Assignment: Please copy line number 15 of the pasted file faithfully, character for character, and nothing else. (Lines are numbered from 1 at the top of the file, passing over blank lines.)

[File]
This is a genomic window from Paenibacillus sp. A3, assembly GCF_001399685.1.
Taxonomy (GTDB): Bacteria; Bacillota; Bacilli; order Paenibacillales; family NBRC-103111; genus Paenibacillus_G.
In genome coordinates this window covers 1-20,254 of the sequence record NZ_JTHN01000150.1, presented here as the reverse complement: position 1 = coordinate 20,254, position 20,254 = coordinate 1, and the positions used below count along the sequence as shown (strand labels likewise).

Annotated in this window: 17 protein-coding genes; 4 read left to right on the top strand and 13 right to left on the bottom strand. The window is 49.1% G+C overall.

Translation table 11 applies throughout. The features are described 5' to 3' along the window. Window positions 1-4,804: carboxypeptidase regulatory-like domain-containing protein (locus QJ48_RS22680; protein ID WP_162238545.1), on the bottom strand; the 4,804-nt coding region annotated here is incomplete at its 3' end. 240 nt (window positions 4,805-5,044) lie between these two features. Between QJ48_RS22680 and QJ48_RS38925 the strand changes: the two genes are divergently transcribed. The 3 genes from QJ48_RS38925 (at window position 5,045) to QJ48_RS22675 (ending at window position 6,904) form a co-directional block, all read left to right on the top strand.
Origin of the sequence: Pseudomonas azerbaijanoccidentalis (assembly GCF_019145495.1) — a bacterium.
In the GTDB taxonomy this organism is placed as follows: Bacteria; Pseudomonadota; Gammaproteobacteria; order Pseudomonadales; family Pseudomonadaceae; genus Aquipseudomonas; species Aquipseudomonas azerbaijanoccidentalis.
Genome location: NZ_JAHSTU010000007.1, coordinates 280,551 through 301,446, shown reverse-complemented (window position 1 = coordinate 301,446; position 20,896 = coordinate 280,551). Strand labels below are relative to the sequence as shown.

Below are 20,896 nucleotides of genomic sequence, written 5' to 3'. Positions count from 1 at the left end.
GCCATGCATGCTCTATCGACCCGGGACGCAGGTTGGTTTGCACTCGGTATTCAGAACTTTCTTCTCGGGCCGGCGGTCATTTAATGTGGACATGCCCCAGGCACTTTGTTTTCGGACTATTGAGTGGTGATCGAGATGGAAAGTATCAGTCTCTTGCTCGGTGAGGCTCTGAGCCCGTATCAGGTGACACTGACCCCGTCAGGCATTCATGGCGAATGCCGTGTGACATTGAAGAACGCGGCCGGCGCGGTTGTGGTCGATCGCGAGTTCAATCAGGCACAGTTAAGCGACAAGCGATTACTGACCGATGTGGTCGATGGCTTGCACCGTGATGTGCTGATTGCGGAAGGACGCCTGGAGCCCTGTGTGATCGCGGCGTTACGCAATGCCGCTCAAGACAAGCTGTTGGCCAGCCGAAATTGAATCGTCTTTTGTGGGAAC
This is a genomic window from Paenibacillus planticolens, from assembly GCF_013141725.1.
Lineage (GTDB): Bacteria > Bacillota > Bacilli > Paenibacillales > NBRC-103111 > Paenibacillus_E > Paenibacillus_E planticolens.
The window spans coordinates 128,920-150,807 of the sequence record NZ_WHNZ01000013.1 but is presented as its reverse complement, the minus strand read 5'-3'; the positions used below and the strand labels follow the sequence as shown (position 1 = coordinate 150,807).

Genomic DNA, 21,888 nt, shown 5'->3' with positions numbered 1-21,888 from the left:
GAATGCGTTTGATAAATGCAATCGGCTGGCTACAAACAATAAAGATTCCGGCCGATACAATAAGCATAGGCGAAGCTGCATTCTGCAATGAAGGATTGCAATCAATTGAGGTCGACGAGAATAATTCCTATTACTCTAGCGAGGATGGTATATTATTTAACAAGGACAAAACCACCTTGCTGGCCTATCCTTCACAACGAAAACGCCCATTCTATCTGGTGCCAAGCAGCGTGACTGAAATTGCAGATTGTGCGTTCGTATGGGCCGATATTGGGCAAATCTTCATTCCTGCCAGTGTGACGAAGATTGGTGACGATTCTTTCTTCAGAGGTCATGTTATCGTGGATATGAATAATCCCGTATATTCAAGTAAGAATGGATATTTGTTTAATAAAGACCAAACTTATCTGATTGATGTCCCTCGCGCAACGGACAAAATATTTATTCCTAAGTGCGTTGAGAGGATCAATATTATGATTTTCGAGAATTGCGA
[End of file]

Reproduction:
GAATGCGTTTGATAAATGCAATCGGCTGGCTACAAACAATAAAGATTCCGGCCGATACAATAAGCATAGGCGAAGCTGCATTCTGCAATGAAGGATTGCAATCAATTGAGGTCGACGAGAATAATTCCTATTACTCTAGCGAGGATGGTATATTATTTAACAAGGACAAAACCACCTTGCTGGCCTATCCTTCACAACGAAAACGCCCATTCTATCTGGTGCCAAGCAGCGTGACTGAAATTGCAGATTGTGCGTTCGTATGGGCCGATATTGGGCAAATCTTCATTCCTGCCAGTGTGACGAAGATTGGTGACGATTCTTTCTTCAGAGGTCATGTTATCGTGGATATGAATAATCCCGTATATTCAAGTAAGAATGGATATTTGTTTAATAAAGACCAAACTTATCTGATTGATGTCCCTCGCGCAACGGACAAAATATTTATTCCTAAGTGCGTTGAGAGGATCAATATTATGATTTTCGAGAATTGCGA